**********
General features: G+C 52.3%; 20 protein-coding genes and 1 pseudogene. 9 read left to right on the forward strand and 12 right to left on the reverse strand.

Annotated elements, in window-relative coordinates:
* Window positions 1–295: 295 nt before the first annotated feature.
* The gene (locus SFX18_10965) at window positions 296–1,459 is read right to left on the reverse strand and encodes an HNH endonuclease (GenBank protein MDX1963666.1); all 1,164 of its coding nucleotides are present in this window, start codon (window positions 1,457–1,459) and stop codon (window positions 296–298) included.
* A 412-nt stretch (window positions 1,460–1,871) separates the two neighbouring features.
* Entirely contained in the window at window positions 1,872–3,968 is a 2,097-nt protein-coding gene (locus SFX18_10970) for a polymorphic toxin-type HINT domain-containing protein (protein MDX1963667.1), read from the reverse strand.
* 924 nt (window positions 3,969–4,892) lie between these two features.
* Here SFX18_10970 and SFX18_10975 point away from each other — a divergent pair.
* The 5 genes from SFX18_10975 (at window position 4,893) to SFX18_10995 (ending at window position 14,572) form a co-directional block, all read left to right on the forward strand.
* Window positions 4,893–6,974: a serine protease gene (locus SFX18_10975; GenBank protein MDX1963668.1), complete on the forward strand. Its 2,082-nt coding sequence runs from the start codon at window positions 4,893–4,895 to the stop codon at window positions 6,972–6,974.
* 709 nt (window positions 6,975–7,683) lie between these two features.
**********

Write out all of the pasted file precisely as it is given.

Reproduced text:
General features: G+C 52.3%; 20 protein-coding genes and 1 pseudogene. 9 read left to right on the forward strand and 12 right to left on the reverse strand.

Annotated elements, in window-relative coordinates:
* Window positions 1–295: 295 nt before the first annotated feature.
* The gene (locus SFX18_10965) at window positions 296–1,459 is read right to left on the reverse strand and encodes an HNH endonuclease (GenBank protein MDX1963666.1); all 1,164 of its coding nucleotides are present in this window, start codon (window positions 1,457–1,459) and stop codon (window positions 296–298) included.
* A 412-nt stretch (window positions 1,460–1,871) separates the two neighbouring features.
* Entirely contained in the window at window positions 1,872–3,968 is a 2,097-nt protein-coding gene (locus SFX18_10970) for a polymorphic toxin-type HINT domain-containing protein (protein MDX1963667.1), read from the reverse strand.
* 924 nt (window positions 3,969–4,892) lie between these two features.
* Here SFX18_10970 and SFX18_10975 point away from each other — a divergent pair.
* The 5 genes from SFX18_10975 (at window position 4,893) to SFX18_10995 (ending at window position 14,572) form a co-directional block, all read left to right on the forward strand.
* Window positions 4,893–6,974: a serine protease gene (locus SFX18_10975; GenBank protein MDX1963668.1), complete on the forward strand. Its 2,082-nt coding sequence runs from the start codon at window positions 4,893–4,895 to the stop codon at window positions 6,972–6,974.
* 709 nt (window positions 6,975–7,683) lie between these two features.